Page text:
Monday, June 20, 2011

Who Does Mattel Think It Is?

Okay, I admit it, I'm steaming mad. My son, about whom I often write, is 5 years old. He adores superheroes. Simply adores. For his age group, I am quite certain we have one of the biggest superhero toy collections on the planet. One of our favorites used to be Fisher-Price's Imaginext. The Short One, who plays with these toys every single day, always regretted the fact that they didn't make any girl superhero toys. So, he decided to write to the company to ask them to make some - so he could buy them, of course. Unfortunately, he wrote the letter in pencil, so it's a little hard to read (read: impossible), but I'll transcribe it below:

or, in other words:

Dear Imaginext,
I really like your toys. Please make a wonder woman figure because a different company makes
a different kind that I don't like. And can you please make an Artimus (sic) figure Green
Arrow's helper. And can you please make a Miss Martian Toy.

The Short One (okay, he really wrote his name)
Age 5

This is the wonderful response that we just received, a week later:

Actually, here's the whole letter, if you have any interest in reading it.

Now, I am an intellectual property lawyer with a decade of experience, so I know exactly who wrote this letter - especially the paragraph I highlighted above - and why. What I would like to know is whose good judgment decided this rights letter would be a necessary thing to write to a child who is not yet in kindergarten (and, yes, the letter was addressed to him)? Intellectual property rights? Royalties? Licensing? He just wanted a new toy.

Dear Mattel:

We appreciate your timely response. Based on said response, it is clear that you need better legal counsel and more common sense.

The complimentary Mattel magnet with the slogan "Inspring Kids' Imaginations" enclosed in my son's original envelope that you returned to us was quite a surprise. You have certainly stimulated our creativity and imagination while we consider how best to use this gift.

Thank you so much for destroying my child's dreams. We can tell you must be the world's largest toy company simply by the level of sensitivity with which you handled this request.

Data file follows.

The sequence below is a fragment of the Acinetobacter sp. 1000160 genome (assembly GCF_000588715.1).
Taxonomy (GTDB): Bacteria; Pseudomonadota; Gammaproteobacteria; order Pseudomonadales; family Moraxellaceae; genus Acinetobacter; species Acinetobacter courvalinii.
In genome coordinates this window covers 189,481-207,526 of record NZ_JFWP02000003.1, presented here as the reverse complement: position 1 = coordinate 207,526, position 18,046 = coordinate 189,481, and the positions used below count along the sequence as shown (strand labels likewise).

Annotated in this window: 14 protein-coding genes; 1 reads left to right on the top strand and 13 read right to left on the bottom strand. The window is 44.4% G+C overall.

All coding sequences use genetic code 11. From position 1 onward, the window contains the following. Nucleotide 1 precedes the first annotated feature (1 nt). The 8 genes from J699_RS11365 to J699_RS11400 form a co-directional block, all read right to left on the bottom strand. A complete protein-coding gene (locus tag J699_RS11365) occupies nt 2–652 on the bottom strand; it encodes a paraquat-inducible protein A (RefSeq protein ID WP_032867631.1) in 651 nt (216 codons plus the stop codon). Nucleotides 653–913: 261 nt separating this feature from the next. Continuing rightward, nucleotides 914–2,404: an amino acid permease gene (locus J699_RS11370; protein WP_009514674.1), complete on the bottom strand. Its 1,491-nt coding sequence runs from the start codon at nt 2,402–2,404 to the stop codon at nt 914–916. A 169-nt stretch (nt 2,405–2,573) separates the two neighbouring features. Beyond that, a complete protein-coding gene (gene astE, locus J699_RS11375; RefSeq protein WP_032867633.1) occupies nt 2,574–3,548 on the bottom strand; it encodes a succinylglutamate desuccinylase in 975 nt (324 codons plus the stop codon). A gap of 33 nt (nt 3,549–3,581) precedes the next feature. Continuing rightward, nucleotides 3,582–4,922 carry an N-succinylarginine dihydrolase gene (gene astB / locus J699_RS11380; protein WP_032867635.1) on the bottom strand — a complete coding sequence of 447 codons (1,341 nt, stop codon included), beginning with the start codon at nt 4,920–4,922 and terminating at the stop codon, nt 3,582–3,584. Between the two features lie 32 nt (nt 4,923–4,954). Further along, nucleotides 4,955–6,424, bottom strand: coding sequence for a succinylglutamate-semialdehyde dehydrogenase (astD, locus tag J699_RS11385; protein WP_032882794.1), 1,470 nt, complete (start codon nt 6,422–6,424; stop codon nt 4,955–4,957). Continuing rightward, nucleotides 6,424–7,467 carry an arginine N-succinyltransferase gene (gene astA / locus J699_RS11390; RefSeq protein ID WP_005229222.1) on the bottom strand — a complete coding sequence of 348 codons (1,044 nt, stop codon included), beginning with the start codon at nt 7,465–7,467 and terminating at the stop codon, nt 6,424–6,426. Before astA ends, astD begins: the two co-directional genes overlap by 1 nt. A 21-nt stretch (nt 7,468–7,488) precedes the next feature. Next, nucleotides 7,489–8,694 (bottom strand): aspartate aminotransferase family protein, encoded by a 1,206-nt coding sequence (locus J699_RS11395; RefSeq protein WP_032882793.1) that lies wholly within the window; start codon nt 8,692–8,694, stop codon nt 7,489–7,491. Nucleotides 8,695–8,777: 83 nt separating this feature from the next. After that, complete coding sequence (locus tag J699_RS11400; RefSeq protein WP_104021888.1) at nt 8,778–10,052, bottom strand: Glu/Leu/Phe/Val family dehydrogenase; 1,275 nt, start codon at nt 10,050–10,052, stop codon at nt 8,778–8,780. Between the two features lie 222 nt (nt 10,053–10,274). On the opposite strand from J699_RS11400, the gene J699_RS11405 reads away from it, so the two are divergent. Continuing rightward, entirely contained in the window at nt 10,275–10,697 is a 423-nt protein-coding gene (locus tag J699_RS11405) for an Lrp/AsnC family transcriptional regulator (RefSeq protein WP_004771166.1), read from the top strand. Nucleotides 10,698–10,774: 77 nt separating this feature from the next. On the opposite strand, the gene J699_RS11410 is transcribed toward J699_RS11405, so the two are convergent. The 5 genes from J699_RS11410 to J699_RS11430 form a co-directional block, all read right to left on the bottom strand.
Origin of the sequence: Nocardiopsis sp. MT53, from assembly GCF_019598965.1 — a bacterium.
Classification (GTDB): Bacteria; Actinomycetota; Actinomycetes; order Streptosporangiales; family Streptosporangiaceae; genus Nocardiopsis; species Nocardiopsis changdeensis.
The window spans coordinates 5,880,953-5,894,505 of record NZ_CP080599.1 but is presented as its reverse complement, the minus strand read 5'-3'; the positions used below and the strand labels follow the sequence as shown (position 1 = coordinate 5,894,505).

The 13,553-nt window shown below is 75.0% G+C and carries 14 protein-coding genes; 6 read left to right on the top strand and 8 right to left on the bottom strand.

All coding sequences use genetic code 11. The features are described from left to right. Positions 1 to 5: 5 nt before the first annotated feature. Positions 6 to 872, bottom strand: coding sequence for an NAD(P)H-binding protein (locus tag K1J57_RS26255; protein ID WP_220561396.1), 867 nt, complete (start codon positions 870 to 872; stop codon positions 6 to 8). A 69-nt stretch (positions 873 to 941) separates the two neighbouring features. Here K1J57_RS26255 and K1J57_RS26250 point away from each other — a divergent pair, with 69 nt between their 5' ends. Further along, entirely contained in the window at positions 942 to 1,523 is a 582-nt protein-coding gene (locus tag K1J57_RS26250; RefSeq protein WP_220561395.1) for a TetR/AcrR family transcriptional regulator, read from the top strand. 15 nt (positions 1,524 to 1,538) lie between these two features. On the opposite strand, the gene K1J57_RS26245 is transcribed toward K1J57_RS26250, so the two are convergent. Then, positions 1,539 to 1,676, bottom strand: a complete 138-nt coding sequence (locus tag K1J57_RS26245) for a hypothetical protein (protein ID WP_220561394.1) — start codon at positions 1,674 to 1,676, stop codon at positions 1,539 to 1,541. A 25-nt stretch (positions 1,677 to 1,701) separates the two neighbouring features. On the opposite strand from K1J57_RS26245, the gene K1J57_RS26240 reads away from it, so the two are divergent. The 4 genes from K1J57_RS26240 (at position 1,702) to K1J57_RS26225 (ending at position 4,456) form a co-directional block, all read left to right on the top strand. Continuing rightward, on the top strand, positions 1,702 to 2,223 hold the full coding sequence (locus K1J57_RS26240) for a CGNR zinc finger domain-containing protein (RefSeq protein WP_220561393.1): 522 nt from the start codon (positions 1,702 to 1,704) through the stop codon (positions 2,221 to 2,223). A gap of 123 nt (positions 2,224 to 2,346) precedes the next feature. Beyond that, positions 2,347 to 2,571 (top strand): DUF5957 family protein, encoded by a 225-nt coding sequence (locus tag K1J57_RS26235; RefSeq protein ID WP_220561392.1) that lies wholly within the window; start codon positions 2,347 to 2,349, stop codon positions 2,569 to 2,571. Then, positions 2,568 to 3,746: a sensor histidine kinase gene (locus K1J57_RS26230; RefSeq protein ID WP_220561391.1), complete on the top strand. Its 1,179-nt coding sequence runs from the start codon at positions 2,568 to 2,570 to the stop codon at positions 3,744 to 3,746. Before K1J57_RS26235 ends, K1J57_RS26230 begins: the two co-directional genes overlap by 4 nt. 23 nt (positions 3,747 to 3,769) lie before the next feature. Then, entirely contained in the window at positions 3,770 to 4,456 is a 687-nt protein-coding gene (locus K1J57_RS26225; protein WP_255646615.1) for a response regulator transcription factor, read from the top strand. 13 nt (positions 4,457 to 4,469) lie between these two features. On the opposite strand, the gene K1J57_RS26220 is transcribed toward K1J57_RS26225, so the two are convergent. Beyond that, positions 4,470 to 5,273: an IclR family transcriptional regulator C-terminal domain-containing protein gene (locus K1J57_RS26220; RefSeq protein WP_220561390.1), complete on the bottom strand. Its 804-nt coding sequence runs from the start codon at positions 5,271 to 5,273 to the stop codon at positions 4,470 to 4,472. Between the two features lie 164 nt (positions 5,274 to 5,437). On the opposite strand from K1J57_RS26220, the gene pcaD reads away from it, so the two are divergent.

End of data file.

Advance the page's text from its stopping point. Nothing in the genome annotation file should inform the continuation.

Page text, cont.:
Unknown said...

What an unnecessarily officious letter! They clearly knew they were writing to a child, surely they could come up with something better than that. Typical big business though, covering themselves in case they use your idea and you sue them...

Lorelei Eurto said...

ACK!! this letter from mattel makes me sad.

Melissa J. Lee said...

They really need a gentler letter for children. If the company feels it absolutely has to reserve its rights against 1) some possibility that the 5 year old will try to sue them 15 years later or 2) that the parents will try to sue it, then that sort of letter should be written to the parents, not the child. I was going to leave it sealed for the SO to read personally, but, fortunately, I'm nosy and read some of the language through the envelope. Needless to say, the SO's not seeing this thing any time soon.

Erin S said...

Insane. You know they must get a bunch of letters written by kids--you'd think they'd have some kind of nice form letter they could send back and still get the crappy legalese in there in small print.

Melissa J. Lee said...

Yes, exactly! It must be too expensive for them to have counsel draft a separate letter for young kids. I mean, given the size of the company and all.

TesoriTrovati said...

Oh goodness! That is just the dumbest thing I have ever seen! I think that they had an opportunity to encourage your young one's imagingation and creativity without squashing his dreams. Shame on them for being so supercilious to a 5 year old since it was obvious that is who they were addressing this letter. I think that his idea is one that has a lot of merit, and it pains me more that a 5 year old boy has to be the one to suggest it to them! My son (who is 13 now) played with Rescue Heroes (Fisher Price?) and I am almost certain there were women heroes in there. Kudos to you for raising a son who has the foresight to include boys and girls in his superhero fun and for having the awesome idea to write them a letter!
Enjoy the day, Melissa!

Melissa J. Lee said...

Yes, it's funny - I tried to tell him that there are no girl superheroes, because the toy companies think that only boys buy the toys and that boys won't be interested in girl action figures. He thinks that's just dumb.

Unknown said...

What a letter to write a child. I mean Come on. Ha this is a children toy company yet the letter is written in reply is definately not for a child. An insensitive answer in an ever qrowing insensitive world with companies over compensating to protect themselves against lawsuits! What did your little one say about the reply? Btw what a precious letter!

Melissa J. Lee said...

I haven't shown it to him. I may not. It's definitely educational, but I'm not sure he really needs this lesson in how the world works right now.

Andrew Thornton said...

Wow! What a letter! I say... forget Mattel! Have the Short One makes his own action figures the way he wants them.

Unknown said...

What on Earth?

sandi m said...

Leave it to big corporations who forget where they came from.... Unfortunately, we, the consumer, continue to support them.

Now, if you had the time and $$ backing, sounds like there is a potential market for girl super heros. I can see it, the SO as creative director!!

Sarah said...

Sheesh. Couldn't they have just said "Thanks, Kid - we'll see what we can do..." I guess that sort of response would be too 1945 for Mattel.